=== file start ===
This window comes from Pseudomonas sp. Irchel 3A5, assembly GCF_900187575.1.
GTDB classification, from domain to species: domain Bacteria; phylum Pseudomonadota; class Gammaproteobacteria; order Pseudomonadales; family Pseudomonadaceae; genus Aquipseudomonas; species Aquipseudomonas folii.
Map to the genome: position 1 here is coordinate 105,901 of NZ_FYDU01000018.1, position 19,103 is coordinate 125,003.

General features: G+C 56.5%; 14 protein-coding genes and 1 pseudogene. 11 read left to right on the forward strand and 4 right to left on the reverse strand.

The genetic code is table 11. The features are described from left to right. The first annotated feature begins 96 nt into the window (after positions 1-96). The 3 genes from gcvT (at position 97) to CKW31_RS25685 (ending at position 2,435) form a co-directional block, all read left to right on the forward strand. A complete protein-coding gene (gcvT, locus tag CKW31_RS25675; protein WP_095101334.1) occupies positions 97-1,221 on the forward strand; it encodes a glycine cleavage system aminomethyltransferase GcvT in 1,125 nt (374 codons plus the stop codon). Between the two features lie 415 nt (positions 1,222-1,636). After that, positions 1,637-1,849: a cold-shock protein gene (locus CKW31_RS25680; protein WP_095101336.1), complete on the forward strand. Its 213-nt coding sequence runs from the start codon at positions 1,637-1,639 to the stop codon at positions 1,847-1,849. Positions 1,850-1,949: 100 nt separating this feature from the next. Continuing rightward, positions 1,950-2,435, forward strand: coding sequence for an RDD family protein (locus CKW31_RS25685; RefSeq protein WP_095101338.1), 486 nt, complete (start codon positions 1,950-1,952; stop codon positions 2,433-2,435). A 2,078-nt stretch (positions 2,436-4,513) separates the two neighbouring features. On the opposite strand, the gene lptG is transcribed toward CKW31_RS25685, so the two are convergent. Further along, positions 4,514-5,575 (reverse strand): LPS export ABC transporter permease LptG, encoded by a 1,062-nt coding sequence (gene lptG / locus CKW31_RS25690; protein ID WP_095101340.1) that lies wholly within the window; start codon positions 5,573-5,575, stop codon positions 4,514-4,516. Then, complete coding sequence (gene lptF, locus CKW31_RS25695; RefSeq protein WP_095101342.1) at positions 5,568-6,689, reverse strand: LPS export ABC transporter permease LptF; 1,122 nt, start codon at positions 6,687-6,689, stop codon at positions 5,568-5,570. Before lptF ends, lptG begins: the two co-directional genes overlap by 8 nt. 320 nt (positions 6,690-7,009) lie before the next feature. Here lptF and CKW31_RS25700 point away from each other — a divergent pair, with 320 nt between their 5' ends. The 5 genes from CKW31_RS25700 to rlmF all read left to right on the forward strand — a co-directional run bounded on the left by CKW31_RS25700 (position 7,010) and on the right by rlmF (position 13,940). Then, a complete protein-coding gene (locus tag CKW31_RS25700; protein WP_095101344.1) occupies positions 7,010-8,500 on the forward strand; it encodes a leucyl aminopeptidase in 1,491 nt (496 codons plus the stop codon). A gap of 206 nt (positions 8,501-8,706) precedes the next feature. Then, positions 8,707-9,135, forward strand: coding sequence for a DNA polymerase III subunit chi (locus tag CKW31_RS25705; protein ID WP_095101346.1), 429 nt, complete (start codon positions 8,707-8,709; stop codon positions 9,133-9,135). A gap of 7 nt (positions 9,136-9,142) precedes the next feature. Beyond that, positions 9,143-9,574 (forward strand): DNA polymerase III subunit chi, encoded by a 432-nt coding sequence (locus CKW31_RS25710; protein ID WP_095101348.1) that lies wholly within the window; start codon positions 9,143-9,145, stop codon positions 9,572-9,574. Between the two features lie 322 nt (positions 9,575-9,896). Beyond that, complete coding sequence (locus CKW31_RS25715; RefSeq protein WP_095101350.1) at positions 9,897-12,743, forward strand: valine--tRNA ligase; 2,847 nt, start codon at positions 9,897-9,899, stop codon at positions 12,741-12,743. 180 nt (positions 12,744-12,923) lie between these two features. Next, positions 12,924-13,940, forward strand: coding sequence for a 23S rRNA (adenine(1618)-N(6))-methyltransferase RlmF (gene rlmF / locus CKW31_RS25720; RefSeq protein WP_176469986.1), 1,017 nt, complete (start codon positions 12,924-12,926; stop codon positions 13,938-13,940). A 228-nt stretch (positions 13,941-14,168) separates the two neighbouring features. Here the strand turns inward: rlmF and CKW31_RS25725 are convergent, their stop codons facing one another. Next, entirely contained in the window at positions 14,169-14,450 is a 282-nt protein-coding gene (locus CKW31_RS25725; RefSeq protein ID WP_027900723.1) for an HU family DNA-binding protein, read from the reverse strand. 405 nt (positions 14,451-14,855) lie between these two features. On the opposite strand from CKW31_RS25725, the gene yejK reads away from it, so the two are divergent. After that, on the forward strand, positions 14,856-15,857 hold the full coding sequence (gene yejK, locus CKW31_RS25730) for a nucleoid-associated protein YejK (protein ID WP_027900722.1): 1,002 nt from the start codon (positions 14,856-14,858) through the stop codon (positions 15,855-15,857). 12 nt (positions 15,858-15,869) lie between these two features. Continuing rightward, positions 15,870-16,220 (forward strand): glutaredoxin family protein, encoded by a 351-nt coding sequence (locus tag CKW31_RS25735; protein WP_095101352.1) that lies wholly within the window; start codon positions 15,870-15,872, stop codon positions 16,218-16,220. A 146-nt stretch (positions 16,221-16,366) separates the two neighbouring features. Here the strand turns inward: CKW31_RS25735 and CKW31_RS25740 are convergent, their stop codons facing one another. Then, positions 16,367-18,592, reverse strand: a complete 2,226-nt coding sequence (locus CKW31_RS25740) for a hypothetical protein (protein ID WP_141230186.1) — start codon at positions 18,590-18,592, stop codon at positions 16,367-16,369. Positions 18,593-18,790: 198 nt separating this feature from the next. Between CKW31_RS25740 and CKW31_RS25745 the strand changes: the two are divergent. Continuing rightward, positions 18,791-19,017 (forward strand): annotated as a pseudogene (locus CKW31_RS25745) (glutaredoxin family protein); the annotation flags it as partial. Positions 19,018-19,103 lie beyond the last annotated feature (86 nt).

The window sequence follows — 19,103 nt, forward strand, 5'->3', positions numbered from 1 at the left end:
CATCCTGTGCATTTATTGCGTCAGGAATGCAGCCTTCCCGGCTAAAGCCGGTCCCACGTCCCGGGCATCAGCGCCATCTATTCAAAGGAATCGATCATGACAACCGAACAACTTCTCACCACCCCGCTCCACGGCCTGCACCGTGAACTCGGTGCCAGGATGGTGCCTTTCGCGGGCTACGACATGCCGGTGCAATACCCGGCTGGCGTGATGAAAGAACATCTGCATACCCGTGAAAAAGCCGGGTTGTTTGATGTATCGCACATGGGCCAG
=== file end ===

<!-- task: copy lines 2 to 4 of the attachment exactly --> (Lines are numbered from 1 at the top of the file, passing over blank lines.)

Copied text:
GTDB classification, from domain to species: domain Bacteria; phylum Pseudomonadota; class Gammaproteobacteria; order Pseudomonadales; family Pseudomonadaceae; genus Aquipseudomonas; species Aquipseudomonas folii.
Map to the genome: position 1 here is coordinate 105,901 of NZ_FYDU01000018.1, position 19,103 is coordinate 125,003.

General features: G+C 56.5%; 14 protein-coding genes and 1 pseudogene. 11 read left to right on the forward strand and 4 right to left on the reverse strand.